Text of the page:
Writing skills. Civil engineers must be able to communicate with other professionals, such as architects, landscape architects, and urban and regional planners. This means that civil engineers must be able to write reports clearly so that people without an engineering background can follow.
The median annual wage for civil engineers was $87,060 in May 2019. The median wage is the wage at which half the workers in an occupation earned more than that amount and half earned less. The lowest 10 percent earned less than $55,380, and the highest 10 percent earned more than $144,560.
In May 2019, the median annual wages for civil engineers in the top industries in which they worked were as follows:
|Federal government, excluding postal service||$95,380|
|Local government, excluding education and hospitals||93,380|
|State government, excluding education and hospitals||82,030|
|Nonresidential building construction||76,340|
Civil engineers typically work full time and some work more than 40 hours per week. Engineers who direct projects may need to work extra hours in order to monitor progress on projects, to ensure that designs meet requirements, and to guarantee that deadlines are met.
Employment of civil engineers is projected to grow 6 percent from 2018 to 2028, about as fast as the average for all occupations. As current U.S. infrastructure experiences growing obsolescence, civil engineers will be needed to manage projects to rebuild, repair, and upgrade bridges, roads, levees, dams, airports, buildings, and other structures.
A growing population likely means that new water systems will be required while, at the same time, aging, existing water systems must be maintained to reduce or eliminate leaks. In addition, more waste treatment plants will be needed to help clean the nation’s waterways. Civil engineers will continue to play a key part in all of this work.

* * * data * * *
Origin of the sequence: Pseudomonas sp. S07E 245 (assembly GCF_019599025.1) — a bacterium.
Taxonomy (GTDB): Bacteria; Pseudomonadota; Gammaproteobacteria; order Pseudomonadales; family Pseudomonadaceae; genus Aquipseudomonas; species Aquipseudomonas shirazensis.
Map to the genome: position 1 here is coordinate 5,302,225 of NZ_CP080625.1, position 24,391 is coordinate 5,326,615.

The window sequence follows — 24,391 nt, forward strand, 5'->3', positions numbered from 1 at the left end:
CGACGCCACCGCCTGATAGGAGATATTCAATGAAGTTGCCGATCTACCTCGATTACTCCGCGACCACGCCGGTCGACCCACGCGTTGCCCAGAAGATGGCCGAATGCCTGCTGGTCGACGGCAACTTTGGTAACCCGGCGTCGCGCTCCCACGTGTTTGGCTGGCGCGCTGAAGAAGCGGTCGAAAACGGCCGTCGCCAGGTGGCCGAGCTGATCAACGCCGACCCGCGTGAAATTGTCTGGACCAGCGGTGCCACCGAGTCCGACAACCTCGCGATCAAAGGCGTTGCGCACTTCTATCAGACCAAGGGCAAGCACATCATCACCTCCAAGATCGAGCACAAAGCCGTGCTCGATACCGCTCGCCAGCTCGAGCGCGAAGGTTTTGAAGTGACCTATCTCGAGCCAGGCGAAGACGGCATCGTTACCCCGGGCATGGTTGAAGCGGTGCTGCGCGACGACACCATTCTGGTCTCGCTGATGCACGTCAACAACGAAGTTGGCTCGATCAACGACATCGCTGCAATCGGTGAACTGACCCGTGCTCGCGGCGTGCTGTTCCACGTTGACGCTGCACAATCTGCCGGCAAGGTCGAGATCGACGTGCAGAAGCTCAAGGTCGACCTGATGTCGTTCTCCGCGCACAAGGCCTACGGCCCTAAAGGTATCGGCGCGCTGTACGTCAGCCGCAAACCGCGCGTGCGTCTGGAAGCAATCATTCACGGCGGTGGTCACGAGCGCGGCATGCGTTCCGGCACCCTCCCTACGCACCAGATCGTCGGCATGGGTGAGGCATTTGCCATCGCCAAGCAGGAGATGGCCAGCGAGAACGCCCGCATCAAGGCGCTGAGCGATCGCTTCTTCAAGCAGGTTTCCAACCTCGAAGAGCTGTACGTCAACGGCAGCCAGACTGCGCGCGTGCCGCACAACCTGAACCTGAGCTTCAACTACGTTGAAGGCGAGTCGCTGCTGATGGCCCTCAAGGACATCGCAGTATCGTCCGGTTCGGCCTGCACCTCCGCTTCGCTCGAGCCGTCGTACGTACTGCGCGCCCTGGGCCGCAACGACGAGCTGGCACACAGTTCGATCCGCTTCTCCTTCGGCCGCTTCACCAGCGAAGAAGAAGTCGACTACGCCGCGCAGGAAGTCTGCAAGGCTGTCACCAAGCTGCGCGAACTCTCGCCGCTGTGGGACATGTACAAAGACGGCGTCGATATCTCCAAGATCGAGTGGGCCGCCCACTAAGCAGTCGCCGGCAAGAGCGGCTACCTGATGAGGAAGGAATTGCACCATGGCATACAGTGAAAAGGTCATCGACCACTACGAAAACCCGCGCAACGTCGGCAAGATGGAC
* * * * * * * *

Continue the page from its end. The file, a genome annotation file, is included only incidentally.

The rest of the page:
The work of civil engineers will be needed for renewable-energy projects. Thus, as these new projects gain approval, civil engineers will be further involved in overseeing the construction of structures such as wind farms and solar arrays.
Although state and local governments continue to face financial challenges and may have difficulty funding all projects, some delayed projects will have to be completed to build and maintain critical infrastructure, as well as to protect the public and the environment.
Applicants who gain experience by participating in a co-op program while in college will have the best opportunities. In addition, new standards known collectively as the Body of Knowledge are growing in importance within civil engineering, and this development is likely to result in a heightened need for a graduate education. Therefore, those who enter the occupation with a graduate degree will likely have better prospects.
For information about general engineering education and career resources, visit
American Society for Engineering Education
Technology Student Association
For information about engineering summer camps, visit
Engineering Education Service Center
For more information about licensure, visit
National Council of Examiners for Engineering and Surveying
National Society of Professional Engineers
For information about accredited programs in civil engineering and civil engineering technology, visit
For more information about civil engineers, visit
American Society of Civil Engineers
For a career video on civil engineers, visit